COMPAÑERAS (59 min.) directed by Matthew Buzzell and Elizabeth Massie. This documentary feature film profiles America’s first all-female mariachi band, Mariachi Reyna de Los Angeles. In a culture and a musical tradition that has always been male-dominated, these women are true pioneers, literally giving voice to Latinas.

*DARIUS GOES WEST: THE ROLL OF HIS LIFE (87 min.) directed by Logan Smalley. Eleven college students rent an RV to take Darius Weems, 15, who has Duchenne Muscular Dystrophy, on a cross-country road trip. Their goal is to convince MTV’s ‘Pimp My Ride’ to customize Darius’s wheelchair. Along the way, they find joy, brotherhood and the knowledge that life, even when imperfect, is always worth the ride.

DIRTY COUNTRY (71 min.) directed by Joe Pickett and Nick Prueher. Meet Larry Pierce: a smalltown factory worker and family man who happens to be the raunchiest country music singer in America. Since 1993, Larry has quietly released over a dozen dirty country albums at truck stops across the country. With commentary from leading authors, experts and social critics, the film poses the question: is America a nation of prudes or are we living in a dirty country?

*A DREAM IN DOUBT (57 min.) directed by Tami Yeager. When his brother is murdered in America’s first post-9/11 revenge killing, Rana Singh Sodhi begins a journey to reclaim his American dream and fight the hate that continues to threaten his community.

FISH KILL FLEA (51 min.) directed by Brian Cassidy, Aaron Hillis, and Jennifer Loeber. Once thriving, a dead mall in upstate New York is now home to a ragtag flea market, living proof that the American Dream is in perpetual decay.

*GREENSBORO: CLOSER TO THE TRUTH (83 min.) directed by Adam Zucker. A documentary film chronicling the participants in the Greensboro Massacre—a 1979 attack in which the Ku Klux Klan killed five Communists in broad daylight, and no one was convicted. Klansmen and former Communists converge in the first Truth and Reconciliation Commission to be held in the U.S. in 2004-2006.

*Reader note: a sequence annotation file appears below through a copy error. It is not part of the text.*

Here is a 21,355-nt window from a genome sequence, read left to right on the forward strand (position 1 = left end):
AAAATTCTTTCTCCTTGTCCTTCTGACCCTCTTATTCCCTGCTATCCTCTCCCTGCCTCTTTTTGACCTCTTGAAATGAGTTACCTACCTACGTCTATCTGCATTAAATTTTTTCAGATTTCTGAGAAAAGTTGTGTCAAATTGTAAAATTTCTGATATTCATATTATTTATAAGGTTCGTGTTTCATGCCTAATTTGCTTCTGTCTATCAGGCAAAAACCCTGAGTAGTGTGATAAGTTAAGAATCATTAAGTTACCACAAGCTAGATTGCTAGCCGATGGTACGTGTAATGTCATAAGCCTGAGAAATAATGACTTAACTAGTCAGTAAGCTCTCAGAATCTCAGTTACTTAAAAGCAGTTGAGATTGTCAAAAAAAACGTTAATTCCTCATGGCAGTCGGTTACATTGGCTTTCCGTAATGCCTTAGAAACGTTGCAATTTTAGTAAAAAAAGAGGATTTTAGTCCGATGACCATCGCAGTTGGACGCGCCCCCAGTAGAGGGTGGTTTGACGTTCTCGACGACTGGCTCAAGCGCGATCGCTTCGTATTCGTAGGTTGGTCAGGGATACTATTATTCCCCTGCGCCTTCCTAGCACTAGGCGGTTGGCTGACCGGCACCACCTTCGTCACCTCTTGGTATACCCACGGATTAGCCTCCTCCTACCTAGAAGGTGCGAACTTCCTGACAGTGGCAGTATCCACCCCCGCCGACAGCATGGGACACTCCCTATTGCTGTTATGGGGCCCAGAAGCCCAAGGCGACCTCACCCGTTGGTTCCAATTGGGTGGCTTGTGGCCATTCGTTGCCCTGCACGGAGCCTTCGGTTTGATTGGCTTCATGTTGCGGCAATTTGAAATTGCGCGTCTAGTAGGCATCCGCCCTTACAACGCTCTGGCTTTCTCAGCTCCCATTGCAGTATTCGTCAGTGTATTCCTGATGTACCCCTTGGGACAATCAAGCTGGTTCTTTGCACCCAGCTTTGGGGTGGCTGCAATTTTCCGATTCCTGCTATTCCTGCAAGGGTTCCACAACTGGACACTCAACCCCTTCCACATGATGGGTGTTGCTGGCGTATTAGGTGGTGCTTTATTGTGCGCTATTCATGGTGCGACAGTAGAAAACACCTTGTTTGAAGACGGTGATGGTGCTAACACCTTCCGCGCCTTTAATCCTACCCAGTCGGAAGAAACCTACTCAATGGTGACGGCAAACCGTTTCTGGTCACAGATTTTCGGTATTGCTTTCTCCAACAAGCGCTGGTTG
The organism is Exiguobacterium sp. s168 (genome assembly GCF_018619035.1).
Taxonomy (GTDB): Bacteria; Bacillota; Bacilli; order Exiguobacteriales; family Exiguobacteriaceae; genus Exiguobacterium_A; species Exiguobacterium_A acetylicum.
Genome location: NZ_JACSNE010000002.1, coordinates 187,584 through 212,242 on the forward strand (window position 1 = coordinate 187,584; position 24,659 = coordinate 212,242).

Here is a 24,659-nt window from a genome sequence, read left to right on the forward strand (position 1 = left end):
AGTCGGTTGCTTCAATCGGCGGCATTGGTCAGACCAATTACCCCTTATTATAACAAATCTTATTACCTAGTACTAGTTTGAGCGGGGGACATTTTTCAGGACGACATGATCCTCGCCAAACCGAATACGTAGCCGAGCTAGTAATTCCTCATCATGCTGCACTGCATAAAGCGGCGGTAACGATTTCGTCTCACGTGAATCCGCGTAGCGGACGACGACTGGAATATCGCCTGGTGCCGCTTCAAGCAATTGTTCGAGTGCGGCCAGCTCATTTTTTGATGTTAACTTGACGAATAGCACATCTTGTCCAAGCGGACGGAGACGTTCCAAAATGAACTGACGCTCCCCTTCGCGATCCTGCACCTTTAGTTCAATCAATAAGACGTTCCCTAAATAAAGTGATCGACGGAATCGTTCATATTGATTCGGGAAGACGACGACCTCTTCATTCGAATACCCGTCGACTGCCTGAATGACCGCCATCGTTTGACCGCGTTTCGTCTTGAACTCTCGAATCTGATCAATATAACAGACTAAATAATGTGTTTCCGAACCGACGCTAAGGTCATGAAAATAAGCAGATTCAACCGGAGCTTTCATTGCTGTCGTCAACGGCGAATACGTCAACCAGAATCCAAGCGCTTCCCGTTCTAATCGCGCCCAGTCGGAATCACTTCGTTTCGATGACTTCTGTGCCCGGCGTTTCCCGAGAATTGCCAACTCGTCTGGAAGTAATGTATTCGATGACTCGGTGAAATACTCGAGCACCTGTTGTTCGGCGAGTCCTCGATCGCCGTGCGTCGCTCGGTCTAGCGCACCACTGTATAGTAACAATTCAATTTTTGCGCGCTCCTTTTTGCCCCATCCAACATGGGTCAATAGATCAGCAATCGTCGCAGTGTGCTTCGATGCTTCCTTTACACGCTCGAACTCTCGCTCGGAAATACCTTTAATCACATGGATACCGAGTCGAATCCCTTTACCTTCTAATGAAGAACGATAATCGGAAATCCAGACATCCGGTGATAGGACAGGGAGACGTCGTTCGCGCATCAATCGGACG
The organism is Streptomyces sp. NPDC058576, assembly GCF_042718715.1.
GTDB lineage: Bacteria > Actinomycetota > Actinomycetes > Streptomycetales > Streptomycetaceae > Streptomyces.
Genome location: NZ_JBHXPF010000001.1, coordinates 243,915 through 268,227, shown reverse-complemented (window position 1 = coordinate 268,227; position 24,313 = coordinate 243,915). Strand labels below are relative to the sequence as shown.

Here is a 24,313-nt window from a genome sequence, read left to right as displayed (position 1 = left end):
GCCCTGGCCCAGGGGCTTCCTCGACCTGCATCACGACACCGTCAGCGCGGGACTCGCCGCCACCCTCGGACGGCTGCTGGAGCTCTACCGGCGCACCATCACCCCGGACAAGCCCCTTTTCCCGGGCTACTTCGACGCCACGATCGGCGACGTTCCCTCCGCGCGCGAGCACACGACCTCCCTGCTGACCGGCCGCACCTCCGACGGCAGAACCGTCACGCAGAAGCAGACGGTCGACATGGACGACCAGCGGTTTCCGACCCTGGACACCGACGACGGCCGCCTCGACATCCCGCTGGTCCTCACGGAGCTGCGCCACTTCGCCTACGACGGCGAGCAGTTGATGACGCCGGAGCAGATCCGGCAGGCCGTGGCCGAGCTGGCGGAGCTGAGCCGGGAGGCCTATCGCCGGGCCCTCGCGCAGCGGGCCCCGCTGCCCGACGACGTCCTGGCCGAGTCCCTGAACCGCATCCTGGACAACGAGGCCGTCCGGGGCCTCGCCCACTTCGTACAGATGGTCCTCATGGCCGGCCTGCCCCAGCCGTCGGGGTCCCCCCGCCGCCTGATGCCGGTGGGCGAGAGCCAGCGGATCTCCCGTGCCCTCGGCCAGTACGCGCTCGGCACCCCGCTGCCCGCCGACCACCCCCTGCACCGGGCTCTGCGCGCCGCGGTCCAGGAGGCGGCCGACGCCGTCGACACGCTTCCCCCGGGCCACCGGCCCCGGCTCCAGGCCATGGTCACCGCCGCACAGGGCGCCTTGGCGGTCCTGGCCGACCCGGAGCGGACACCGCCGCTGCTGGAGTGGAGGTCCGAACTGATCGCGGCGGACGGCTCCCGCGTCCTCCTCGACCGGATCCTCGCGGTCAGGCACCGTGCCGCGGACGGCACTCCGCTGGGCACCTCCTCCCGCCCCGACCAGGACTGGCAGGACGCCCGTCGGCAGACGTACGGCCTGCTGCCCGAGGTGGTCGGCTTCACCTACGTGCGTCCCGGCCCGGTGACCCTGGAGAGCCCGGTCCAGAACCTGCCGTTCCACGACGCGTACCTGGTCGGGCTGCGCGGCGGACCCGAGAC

HELLFIGHTERS (86 min.) directed by Jon Frankel. In their third season, the Harlem Hellfighters try to prove that they deserve to become Harlem’s high school football team, providing a path to college and to maturity.

THE JESUS GUY World Premiere (66 min.) directed by Sean Tracey. He looks like Jesus Christ. And preaches like St. Francis of Assisi. Some say he’s a kook, others, a blessing from God. Clad in a white robe, he’s walked through 47 states and 13 countries on a 12-year mission that’s captured the media attention for 20/20, Time, and the Wall Street Journal.

JOIN US (100 min.) directed by Ondi Timoner. Join Us follows four families as they leave a controlling and abusive church in South Carolina and come to realize that they have been members of a cult and enter the only accredited live-in cult treatment facility in the world.

KAMP KATRINA (74 min.) directed by Ashley Sabin and David Redmon. Ms. Pearl, a resident of New Orleans, spontaneously converts her backyard into a tent-village for displaced people for six months in the wake of Hurricane Katrina. “Kamp Katrina” delivers a sometimes-shattering vérité exploration of the very personal daily struggles imposed by this national tragedy on a small group of troubled survivors who live in tents.